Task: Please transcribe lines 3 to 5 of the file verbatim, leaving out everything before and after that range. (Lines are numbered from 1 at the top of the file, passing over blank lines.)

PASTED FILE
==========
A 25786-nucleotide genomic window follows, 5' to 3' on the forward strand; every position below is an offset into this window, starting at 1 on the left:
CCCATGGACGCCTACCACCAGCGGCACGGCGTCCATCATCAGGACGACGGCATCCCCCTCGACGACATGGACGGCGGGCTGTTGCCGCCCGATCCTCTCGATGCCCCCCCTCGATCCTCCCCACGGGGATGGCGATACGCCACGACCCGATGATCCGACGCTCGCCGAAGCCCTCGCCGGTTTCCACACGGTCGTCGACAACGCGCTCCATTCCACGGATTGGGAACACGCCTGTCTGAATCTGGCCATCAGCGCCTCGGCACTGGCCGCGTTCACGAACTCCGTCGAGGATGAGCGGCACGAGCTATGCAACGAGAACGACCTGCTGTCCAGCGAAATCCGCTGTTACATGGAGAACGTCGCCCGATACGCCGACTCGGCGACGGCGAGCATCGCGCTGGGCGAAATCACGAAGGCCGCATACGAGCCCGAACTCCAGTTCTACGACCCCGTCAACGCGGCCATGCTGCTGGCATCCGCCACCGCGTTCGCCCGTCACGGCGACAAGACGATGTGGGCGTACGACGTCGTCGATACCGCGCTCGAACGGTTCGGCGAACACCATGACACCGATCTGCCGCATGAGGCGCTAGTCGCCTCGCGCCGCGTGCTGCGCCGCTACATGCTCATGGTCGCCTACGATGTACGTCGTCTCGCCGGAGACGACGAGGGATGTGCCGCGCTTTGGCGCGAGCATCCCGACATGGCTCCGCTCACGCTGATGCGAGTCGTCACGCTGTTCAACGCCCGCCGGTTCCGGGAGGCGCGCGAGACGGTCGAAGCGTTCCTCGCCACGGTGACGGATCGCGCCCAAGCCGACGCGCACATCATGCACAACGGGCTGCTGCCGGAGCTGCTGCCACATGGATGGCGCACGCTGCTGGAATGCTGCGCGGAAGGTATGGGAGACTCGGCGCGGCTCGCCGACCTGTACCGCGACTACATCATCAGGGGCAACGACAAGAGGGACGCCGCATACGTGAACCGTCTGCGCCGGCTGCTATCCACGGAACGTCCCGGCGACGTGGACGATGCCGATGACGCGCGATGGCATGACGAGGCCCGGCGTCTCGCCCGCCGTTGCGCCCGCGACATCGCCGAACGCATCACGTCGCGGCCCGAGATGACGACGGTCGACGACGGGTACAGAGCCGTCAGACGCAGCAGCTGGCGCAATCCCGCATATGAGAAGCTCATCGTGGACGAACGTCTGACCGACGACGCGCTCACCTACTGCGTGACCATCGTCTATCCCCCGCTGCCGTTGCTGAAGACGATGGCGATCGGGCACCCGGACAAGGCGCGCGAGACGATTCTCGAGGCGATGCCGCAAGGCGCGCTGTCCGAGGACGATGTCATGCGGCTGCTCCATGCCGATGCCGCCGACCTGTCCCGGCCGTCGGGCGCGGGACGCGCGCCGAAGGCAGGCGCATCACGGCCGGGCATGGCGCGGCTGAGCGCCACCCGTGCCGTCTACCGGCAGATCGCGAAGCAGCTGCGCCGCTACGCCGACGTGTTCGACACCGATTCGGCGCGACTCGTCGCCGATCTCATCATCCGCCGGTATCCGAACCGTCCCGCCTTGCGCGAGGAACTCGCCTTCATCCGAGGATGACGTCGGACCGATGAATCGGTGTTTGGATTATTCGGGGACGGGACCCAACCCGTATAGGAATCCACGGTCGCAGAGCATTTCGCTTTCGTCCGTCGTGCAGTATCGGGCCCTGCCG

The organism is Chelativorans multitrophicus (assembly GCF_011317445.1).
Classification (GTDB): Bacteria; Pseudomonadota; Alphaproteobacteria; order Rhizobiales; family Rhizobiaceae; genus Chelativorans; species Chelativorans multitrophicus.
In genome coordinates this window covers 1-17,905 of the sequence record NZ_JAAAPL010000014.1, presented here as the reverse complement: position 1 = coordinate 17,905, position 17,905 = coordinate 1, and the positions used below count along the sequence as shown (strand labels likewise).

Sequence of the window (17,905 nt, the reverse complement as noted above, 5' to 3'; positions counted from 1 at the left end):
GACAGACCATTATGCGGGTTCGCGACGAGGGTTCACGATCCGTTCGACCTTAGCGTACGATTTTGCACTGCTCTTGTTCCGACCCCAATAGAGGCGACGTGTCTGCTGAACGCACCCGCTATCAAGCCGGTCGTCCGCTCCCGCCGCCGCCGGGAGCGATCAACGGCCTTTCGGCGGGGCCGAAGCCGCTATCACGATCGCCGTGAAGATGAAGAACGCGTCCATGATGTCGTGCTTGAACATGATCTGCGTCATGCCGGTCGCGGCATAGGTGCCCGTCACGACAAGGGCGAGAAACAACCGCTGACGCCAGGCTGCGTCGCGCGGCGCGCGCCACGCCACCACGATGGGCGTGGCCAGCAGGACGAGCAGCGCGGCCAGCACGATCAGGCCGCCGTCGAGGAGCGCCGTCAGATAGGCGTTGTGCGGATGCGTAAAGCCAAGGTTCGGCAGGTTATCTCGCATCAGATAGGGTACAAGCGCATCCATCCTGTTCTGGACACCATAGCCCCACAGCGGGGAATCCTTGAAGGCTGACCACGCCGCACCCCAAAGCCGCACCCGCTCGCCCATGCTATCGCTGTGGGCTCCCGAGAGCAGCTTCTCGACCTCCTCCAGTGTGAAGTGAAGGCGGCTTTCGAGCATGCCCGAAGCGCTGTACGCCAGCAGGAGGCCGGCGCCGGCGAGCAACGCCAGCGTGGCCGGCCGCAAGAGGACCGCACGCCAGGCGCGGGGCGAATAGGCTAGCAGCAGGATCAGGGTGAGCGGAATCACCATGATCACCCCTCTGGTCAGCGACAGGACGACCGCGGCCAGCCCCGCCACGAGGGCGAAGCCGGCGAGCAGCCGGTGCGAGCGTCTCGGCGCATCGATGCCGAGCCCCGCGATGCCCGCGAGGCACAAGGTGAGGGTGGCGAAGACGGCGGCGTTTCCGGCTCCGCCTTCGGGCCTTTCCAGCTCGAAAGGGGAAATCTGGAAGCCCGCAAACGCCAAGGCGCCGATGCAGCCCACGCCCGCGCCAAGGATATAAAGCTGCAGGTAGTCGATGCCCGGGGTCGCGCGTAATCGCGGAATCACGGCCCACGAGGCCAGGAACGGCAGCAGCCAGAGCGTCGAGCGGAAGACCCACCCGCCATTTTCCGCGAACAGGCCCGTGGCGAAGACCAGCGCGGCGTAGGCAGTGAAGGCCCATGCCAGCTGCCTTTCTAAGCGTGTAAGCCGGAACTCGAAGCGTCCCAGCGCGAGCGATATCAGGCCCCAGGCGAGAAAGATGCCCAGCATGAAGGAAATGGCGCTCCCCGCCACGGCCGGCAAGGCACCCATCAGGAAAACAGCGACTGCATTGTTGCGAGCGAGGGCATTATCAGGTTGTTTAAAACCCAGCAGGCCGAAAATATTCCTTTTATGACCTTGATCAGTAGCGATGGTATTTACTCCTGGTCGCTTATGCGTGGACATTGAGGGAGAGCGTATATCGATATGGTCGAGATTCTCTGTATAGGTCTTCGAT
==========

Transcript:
The organism is Chelativorans multitrophicus (assembly GCF_011317445.1).
Classification (GTDB): Bacteria; Pseudomonadota; Alphaproteobacteria; order Rhizobiales; family Rhizobiaceae; genus Chelativorans; species Chelativorans multitrophicus.
In genome coordinates this window covers 1-17,905 of the sequence record NZ_JAAAPL010000014.1, presented here as the reverse complement: position 1 = coordinate 17,905, position 17,905 = coordinate 1, and the positions used below count along the sequence as shown (strand labels likewise).